EASE is for any student for wants to learn how to do a range of organic chemistry problems.  The “EASE method” is a 4-step logical method for figuring out organic chemistry mechanism and synthesis problems.  It is easy to apply and allows you to even figure out problems you may have never seen before.  We have taken the EASE method and created a four part showing you how to implement it.

Warning: On the other parts of the site, we encourage you to skip around as you need to.  However, with EASE we strongly suggest you take the time to go from start to finish.  If you skip around the EASE method, you might miss an essential part and then not use the method properly, which could result in the wrong answers to some of your o-chem problems.  On this one, take the extra little time to learn it the right way.   You won’t regret it.  (And it only takes about 2 hours)

As part of your Elite subscription, you also get download access to the EASE e-book, click here for that.

Let me state the obvious first: EASE is a video designed to help you learn how to do organic chemistry mechanisms and synthesis problems.

Now let me state the less obvious: EASE is not supposed to be a comprehensive organic chemistry video or course It is a supplement to your lecture and practice questions, but is not meant to replace them. In fact, your textbook and lecture notes are an essential prerequisite to understanding this book and using it properly.

We have found that using sports metaphors to teach organic chemistry helps all students, even ones who don’t watch or like sports. Therefore, organic chemistry is much like going to a football game:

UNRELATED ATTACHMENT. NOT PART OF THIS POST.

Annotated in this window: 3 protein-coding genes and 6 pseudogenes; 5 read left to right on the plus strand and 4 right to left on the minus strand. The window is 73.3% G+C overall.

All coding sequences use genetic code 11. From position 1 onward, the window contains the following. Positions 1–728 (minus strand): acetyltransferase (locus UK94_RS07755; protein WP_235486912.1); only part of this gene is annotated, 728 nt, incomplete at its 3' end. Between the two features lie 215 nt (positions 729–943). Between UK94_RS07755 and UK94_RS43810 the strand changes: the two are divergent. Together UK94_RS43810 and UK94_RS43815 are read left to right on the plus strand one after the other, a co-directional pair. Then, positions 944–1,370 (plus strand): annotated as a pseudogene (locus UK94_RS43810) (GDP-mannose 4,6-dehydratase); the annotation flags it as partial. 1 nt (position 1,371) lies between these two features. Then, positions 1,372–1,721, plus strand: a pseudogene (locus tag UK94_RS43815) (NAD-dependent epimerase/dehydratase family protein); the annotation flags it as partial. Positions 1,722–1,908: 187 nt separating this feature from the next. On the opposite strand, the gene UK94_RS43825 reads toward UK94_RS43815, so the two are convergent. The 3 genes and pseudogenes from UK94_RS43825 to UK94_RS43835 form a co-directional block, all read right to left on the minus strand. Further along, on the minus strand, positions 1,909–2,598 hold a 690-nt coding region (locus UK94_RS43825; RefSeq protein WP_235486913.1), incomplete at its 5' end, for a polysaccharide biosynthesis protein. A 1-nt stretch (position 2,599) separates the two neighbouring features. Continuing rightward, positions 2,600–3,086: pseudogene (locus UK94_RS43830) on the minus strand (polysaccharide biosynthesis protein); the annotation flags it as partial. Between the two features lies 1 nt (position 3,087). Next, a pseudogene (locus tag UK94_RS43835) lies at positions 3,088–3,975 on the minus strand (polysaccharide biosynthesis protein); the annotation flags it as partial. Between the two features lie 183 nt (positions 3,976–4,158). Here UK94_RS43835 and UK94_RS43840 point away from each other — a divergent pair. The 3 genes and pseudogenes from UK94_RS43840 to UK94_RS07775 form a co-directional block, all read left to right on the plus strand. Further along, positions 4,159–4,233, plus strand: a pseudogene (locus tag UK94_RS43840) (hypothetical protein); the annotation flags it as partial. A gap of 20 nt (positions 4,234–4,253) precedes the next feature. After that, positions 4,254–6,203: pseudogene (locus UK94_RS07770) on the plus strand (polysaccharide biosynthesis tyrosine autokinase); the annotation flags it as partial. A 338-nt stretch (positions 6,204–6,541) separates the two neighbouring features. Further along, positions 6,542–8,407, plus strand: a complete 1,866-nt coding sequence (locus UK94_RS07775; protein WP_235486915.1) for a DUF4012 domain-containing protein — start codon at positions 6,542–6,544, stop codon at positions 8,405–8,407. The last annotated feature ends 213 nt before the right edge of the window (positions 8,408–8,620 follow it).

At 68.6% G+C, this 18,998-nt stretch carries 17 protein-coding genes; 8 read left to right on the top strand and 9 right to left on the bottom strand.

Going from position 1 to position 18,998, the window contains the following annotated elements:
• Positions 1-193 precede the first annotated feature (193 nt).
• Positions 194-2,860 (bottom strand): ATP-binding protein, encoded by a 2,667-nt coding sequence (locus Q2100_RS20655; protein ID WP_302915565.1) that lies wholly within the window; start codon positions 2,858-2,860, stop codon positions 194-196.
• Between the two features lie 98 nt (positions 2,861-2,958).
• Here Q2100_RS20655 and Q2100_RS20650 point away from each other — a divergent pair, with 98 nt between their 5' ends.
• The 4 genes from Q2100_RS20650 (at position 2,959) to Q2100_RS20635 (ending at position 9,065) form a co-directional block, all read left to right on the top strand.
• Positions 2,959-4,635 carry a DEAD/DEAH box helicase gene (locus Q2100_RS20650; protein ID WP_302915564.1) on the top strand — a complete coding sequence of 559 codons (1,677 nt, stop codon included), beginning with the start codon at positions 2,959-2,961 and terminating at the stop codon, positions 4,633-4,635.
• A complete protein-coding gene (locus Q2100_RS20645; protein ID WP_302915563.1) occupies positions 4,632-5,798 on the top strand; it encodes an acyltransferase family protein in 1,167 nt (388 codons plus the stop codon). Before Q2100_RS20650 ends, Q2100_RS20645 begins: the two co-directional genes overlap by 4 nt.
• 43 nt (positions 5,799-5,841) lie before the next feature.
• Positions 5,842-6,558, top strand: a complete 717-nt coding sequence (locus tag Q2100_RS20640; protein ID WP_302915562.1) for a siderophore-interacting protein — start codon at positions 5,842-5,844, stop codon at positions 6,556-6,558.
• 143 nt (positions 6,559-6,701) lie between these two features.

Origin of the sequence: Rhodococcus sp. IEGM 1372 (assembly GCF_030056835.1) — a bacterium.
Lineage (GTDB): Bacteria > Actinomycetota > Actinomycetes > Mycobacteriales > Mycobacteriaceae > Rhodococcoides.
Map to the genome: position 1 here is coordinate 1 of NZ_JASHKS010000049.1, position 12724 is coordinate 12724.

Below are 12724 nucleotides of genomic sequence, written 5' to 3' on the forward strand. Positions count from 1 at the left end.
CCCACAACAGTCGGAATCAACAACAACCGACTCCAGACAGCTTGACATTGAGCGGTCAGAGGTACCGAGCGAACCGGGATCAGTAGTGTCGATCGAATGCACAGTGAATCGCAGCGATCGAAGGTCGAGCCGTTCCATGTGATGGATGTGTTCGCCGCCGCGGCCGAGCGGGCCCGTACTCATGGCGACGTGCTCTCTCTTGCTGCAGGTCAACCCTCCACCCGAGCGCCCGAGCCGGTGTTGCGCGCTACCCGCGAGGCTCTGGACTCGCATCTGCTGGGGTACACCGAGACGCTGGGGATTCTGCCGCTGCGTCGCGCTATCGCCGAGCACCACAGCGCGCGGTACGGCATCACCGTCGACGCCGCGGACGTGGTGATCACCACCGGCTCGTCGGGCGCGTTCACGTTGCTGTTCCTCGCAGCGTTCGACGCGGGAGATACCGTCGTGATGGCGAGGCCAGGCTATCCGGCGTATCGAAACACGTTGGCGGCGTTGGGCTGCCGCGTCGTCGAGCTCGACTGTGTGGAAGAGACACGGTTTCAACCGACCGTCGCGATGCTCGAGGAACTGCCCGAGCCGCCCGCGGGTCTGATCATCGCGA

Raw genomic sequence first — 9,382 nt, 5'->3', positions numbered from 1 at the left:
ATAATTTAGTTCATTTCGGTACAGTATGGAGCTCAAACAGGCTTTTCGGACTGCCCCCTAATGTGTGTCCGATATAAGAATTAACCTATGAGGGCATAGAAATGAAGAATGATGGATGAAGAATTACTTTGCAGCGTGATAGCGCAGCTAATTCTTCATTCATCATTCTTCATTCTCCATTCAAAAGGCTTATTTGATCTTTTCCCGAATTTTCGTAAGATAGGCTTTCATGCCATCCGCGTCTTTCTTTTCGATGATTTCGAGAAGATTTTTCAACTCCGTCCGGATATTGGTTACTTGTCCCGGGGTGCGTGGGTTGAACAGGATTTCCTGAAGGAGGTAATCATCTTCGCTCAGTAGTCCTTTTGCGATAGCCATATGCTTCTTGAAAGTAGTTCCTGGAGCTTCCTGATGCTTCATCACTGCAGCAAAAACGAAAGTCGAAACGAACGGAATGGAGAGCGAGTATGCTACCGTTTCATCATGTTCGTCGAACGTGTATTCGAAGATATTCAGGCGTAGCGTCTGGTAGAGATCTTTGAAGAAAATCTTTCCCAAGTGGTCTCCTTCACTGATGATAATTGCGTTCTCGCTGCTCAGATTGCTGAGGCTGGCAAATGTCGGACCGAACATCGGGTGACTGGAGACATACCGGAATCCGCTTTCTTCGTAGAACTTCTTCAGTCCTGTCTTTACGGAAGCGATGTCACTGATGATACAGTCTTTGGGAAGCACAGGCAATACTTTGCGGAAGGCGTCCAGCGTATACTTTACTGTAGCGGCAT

1)       You will need to understand the language before you can fully understand what is going on in the game. Believe it or not, organic chemistry is a foreign language to everyone when they first start. Initially, as your professor teaches a new topic, you will need to translate it in your head to properly understand what is going on. However, as you progress and become more fluent, you will not need to translate everything, you will just understand it.

2)      You will need to know all of the players. Just like on the soccer pitch, if you don’t know what each reactant is supposed to be doing, you won’t know what is going to happen in the reaction.

3)      You will need to know which molecules are going to be on attack (the offense) in which molecules are going to be attacked (the defense). For our analogy, molecules that attack will have electrons and molecules that get attacked are electron deficient.

4)     All of the players sort of smell bad. Just like the French National Men’s Soccer Team, organic chemicals are notorious for their odors.

This video takes a methodical approach to teaching mechanisms and synthesis problems. First, we will review the new language (called organic chemistry) that you must learn, although you will have seen most of this through your textbook and lecture class. We will then teach you about all of the players, and finally show you how it all fits together and why reactions occur.

By the end of the video it is our goal to not only teach you how to write organic chemistry mechanisms, but also teach you how to think through problems you may have never seen before. You will be able to do this because the rules of organic chemistry will never change; you just need to know how each player is going to react in a given situation. Knowing this will allow you to think through any synthesis/mechanism problem which might get thrown at you.

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